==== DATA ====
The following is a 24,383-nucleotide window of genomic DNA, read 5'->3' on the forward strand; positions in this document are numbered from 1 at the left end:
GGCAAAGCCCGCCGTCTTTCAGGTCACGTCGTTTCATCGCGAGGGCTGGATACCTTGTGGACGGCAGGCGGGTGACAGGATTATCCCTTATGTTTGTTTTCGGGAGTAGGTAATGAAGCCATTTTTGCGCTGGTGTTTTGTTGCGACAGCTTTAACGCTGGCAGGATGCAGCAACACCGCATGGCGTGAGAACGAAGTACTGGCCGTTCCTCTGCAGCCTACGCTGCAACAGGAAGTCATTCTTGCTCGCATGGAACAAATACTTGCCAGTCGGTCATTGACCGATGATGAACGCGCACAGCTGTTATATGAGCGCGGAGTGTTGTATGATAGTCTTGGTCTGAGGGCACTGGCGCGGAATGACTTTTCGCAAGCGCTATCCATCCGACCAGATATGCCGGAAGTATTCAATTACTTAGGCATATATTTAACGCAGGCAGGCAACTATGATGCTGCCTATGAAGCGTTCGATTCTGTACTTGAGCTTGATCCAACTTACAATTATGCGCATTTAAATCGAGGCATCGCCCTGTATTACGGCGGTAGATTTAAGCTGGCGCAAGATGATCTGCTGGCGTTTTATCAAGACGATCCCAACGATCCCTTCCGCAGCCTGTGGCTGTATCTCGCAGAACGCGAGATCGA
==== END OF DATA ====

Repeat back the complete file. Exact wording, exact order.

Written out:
The following is a 24,383-nucleotide window of genomic DNA, read 5'->3' on the forward strand; positions in this document are numbered from 1 at the left end:
GGCAAAGCCCGCCGTCTTTCAGGTCACGTCGTTTCATCGCGAGGGCTGGATACCTTGTGGACGGCAGGCGGGTGACAGGATTATCCCTTATGTTTGTTTTCGGGAGTAGGTAATGAAGCCATTTTTGCGCTGGTGTTTTGTTGCGACAGCTTTAACGCTGGCAGGATGCAGCAACACCGCATGGCGTGAGAACGAAGTACTGGCCGTTCCTCTGCAGCCTACGCTGCAACAGGAAGTCATTCTTGCTCGCATGGAACAAATACTTGCCAGTCGGTCATTGACCGATGATGAACGCGCACAGCTGTTATATGAGCGCGGAGTGTTGTATGATAGTCTTGGTCTGAGGGCACTGGCGCGGAATGACTTTTCGCAAGCGCTATCCATCCGACCAGATATGCCGGAAGTATTCAATTACTTAGGCATATATTTAACGCAGGCAGGCAACTATGATGCTGCCTATGAAGCGTTCGATTCTGTACTTGAGCTTGATCCAACTTACAATTATGCGCATTTAAATCGAGGCATCGCCCTGTATTACGGCGGTAGATTTAAGCTGGCGCAAGATGATCTGCTGGCGTTTTATCAAGACGATCCCAACGATCCCTTCCGCAGCCTGTGGCTGTATCTCGCAGAACGCGAGATCGA